The emergence of the dragonfly

The emergence of the dragonfly


Posted 7th Jul 2017


Image courtesy of Jamie Hall

Summer sees the emergence of a number of dragonflies and damselflies (their smaller and more delicate relatives), together known as Odonata

Electric blue damselflies, no bigger than a darning needle, will be found fluttering through the reeds, while demoiselles, with beautiful coppery blue patches in their wings, flap out from overhanging willow branches along the river bank. At the same time, males will be seen battling low over the water, looking to secure the best territories.

Small blood-red darters, powder blue skimmers and chasers, and large powerful hawkers will do exactly what their names suggest, darting and skimming, chasing and hawking, as they hunt for their insect prey.

Our largest dragonflies are two very different beasts. In the lowlands of England and south Wales, you can expect to find the sky blue emperor dragonfly, often found patrolling back and forth over the water.

However, if you'd like to catch sight of the golden-ringed dragonfly, you will need to head upland. An impressive black flyer, with apple green eyes and bright yellow bands ringing the body, the female can reach over 8cm in length, making her the country's longest insect. They can be found patrolling small moorland streams in Scotland, Wales, the north of England and the south west.

These two species can seem big, but are mere whipper-snappers in comparison to dragonflies fossils that have been found, the largest of which had a shocking wingspan which measured 75cm across.

Dragonflies are also pretty hardy survivors - they've been around for at least 325 million years, and were around for 100 million years before the dinosaurs turned up, and outliving them by another 66 million years.

How to do it

There are more than 40 species of dragonfly and damselfly in the UK, and they can be found in almost every habitat. The earliest damselflies are on the wing by early May, while the last common darter of the year can still be found on a warm October day. The highest number of species can be found during July and August - like most insects, they will be most active in warm and sunny conditions, so you should pick your day carefully. Binoculars will be very helpful, as most species of odonata will fly off if you get too close. You should remember to take care at the water's edge.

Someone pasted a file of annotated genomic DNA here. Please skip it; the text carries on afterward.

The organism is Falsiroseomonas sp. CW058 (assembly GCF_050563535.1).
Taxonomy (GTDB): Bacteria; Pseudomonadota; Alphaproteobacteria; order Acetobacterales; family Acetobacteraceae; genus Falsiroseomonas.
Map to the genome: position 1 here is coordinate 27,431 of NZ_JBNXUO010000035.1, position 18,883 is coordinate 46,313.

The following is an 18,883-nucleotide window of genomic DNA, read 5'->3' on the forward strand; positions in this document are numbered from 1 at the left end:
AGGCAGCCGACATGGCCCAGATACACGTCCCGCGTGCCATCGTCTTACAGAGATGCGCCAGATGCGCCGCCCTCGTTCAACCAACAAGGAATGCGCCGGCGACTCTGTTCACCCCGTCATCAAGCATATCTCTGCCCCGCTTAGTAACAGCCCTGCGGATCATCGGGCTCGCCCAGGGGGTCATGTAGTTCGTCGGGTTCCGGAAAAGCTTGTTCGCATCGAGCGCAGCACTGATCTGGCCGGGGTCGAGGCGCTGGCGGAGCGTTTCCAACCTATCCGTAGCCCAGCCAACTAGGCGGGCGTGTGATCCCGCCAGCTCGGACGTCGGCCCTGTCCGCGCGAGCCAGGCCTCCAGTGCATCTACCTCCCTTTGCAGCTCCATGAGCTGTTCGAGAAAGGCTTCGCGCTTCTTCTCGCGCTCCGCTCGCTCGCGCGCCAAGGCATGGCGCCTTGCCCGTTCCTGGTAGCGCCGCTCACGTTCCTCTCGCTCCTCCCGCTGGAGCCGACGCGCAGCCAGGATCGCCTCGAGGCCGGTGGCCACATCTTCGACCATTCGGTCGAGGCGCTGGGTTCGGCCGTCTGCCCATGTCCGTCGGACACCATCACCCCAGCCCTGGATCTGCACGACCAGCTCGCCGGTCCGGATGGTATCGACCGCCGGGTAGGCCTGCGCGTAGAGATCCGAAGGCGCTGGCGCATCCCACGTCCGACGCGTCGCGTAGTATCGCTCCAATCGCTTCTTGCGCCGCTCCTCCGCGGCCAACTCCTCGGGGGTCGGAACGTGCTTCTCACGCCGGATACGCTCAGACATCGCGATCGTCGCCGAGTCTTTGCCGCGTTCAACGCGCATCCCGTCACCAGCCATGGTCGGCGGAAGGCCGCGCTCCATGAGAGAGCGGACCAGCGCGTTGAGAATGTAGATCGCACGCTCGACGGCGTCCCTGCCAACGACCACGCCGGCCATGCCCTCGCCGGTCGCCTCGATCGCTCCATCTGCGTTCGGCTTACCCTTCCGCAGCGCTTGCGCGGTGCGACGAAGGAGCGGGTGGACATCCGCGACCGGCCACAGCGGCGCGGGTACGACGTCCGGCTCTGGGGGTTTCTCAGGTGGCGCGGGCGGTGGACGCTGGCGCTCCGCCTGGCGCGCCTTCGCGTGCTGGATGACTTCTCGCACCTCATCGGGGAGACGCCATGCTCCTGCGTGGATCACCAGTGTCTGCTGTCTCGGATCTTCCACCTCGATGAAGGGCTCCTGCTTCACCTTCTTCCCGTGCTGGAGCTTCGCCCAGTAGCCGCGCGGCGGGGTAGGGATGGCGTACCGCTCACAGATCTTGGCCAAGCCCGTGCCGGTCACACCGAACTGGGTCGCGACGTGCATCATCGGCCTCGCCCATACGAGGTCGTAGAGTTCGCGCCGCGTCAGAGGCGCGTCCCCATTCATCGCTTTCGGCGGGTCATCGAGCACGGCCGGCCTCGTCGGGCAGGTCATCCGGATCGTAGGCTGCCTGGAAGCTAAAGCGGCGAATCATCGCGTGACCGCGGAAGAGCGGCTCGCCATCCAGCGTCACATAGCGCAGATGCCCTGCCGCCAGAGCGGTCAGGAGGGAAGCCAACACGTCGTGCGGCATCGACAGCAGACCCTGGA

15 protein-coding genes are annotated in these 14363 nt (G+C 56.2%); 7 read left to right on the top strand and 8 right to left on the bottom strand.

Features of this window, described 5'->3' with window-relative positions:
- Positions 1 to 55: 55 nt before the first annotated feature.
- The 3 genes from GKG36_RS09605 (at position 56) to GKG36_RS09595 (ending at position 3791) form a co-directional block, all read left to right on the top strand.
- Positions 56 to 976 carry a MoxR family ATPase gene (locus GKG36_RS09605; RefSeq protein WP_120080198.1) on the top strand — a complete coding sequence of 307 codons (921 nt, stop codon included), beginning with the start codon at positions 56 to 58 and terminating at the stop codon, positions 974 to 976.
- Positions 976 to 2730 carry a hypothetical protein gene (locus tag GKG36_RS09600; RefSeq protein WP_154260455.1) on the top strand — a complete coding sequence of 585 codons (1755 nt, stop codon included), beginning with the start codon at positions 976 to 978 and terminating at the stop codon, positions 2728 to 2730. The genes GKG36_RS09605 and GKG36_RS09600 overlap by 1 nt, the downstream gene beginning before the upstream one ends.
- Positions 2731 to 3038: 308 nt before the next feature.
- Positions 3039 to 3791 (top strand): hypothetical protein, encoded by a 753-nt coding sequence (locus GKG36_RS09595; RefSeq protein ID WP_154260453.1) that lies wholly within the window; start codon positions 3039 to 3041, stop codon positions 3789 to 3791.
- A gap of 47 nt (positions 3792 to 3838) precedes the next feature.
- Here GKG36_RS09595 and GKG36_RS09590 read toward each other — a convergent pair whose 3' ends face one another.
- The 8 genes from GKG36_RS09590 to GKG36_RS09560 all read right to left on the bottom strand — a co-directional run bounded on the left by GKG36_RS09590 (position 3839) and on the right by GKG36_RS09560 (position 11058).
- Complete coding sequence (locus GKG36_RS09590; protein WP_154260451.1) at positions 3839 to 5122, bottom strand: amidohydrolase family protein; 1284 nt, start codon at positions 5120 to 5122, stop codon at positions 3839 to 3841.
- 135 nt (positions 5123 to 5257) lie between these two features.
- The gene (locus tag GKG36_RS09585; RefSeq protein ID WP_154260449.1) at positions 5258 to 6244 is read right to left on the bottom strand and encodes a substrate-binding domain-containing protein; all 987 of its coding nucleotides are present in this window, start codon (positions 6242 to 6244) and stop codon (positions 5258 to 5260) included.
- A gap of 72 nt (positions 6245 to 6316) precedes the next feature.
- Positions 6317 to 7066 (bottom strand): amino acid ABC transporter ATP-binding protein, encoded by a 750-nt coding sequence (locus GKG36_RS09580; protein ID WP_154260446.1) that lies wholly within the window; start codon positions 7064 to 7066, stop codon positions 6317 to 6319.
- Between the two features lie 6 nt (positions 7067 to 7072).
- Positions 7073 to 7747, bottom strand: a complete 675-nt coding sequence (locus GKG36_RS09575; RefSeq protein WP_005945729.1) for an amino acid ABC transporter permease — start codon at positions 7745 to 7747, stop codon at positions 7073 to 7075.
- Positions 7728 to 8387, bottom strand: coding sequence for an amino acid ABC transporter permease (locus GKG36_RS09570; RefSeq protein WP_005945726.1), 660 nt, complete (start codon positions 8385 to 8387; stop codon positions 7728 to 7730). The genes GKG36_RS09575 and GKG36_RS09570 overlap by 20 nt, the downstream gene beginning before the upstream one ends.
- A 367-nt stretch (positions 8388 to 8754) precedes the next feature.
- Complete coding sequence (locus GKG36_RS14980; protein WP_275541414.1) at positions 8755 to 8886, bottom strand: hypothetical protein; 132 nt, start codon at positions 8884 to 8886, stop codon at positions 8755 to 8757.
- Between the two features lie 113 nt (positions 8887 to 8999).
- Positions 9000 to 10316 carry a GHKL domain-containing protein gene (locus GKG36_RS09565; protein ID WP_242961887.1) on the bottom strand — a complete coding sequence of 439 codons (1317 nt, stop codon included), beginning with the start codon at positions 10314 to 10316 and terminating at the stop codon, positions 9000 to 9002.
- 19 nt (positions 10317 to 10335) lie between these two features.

There are very few places where you don't stand a chance of finding a dragonfly - several species will travel a long way away from water, to feed in gardens, fields and woodland edges. The migrant hawker is one of the greatest wanderers, and can often be found wandering along sheltered hedgerows in August and September.

Special spots

Decoy Heath in Berkshire may not be a large reserve, but it’s one of the best places to see dragonflies in the country, with a very impressive 23 different species known to have bred in its shallow pools, including the rare small red damselfly.

Anglesey, Cors Goch

Bedfordshire, Felmersham Gravel Pits

Berkshire, Greenham and Crookham Commons

Berkshire, Wildmoor Heath

Cumbria, Bowness-on-Solway

Cumbria, Foulshaw Moss

Derbyshire, Carr Vale Flash

Derbyshire, The Avenue Washlands

Dorset, Upton Heath

Gloucestershire, Woorgreens

Linconlshire, Deeping Lakes

Lincolnshire, Whisby Nature Park

London, Crane Park Island

Norfolk, Roydon Common and Grimston Warren

Norfolk, Upton Broad and Marshes

Northamptonshire, Summer Leys

Northumberland, Falstone Moss

Suffolk, Redgrave and Lopham Fen

Surrey, Chobham Common

Surrey, Thundry Meadows

Worcestershire, Knapp and Papermill

Text and information courtesy of The Wildlife Trusts





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